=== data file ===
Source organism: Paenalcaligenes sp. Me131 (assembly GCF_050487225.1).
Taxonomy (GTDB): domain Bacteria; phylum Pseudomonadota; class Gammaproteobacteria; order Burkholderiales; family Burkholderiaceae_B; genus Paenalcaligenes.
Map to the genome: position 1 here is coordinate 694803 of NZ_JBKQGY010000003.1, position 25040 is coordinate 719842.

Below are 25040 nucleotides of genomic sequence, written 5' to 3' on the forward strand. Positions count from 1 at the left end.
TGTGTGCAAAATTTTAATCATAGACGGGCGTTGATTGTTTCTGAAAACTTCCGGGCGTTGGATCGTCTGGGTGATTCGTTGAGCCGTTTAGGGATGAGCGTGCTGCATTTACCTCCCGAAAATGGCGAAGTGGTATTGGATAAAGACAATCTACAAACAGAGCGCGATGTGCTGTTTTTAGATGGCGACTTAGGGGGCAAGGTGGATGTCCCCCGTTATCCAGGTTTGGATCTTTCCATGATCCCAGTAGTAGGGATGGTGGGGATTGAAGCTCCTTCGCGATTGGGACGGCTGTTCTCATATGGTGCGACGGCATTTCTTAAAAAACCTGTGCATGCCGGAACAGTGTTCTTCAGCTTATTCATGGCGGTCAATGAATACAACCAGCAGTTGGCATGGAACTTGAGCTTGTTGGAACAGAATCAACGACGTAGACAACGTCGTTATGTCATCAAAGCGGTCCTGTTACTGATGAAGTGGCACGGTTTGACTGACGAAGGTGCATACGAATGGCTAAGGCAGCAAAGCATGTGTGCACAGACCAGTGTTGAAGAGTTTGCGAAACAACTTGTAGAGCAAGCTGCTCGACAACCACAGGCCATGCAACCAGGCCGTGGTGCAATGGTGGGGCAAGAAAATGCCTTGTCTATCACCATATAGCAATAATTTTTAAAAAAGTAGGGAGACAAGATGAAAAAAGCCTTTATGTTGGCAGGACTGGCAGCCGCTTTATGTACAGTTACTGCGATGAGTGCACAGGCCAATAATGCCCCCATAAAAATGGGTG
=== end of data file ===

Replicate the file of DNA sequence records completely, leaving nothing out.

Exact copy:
Source organism: Paenalcaligenes sp. Me131 (assembly GCF_050487225.1).
Taxonomy (GTDB): domain Bacteria; phylum Pseudomonadota; class Gammaproteobacteria; order Burkholderiales; family Burkholderiaceae_B; genus Paenalcaligenes.
Map to the genome: position 1 here is coordinate 694803 of NZ_JBKQGY010000003.1, position 25040 is coordinate 719842.

Below are 25040 nucleotides of genomic sequence, written 5' to 3' on the forward strand. Positions count from 1 at the left end.
TGTGTGCAAAATTTTAATCATAGACGGGCGTTGATTGTTTCTGAAAACTTCCGGGCGTTGGATCGTCTGGGTGATTCGTTGAGCCGTTTAGGGATGAGCGTGCTGCATTTACCTCCCGAAAATGGCGAAGTGGTATTGGATAAAGACAATCTACAAACAGAGCGCGATGTGCTGTTTTTAGATGGCGACTTAGGGGGCAAGGTGGATGTCCCCCGTTATCCAGGTTTGGATCTTTCCATGATCCCAGTAGTAGGGATGGTGGGGATTGAAGCTCCTTCGCGATTGGGACGGCTGTTCTCATATGGTGCGACGGCATTTCTTAAAAAACCTGTGCATGCCGGAACAGTGTTCTTCAGCTTATTCATGGCGGTCAATGAATACAACCAGCAGTTGGCATGGAACTTGAGCTTGTTGGAACAGAATCAACGACGTAGACAACGTCGTTATGTCATCAAAGCGGTCCTGTTACTGATGAAGTGGCACGGTTTGACTGACGAAGGTGCATACGAATGGCTAAGGCAGCAAAGCATGTGTGCACAGACCAGTGTTGAAGAGTTTGCGAAACAACTTGTAGAGCAAGCTGCTCGACAACCACAGGCCATGCAACCAGGCCGTGGTGCAATGGTGGGGCAAGAAAATGCCTTGTCTATCACCATATAGCAATAATTTTTAAAAAAGTAGGGAGACAAGATGAAAAAAGCCTTTATGTTGGCAGGACTGGCAGCCGCTTTATGTACAGTTACTGCGATGAGTGCACAGGCCAATAATGCCCCCATAAAAATGGGTG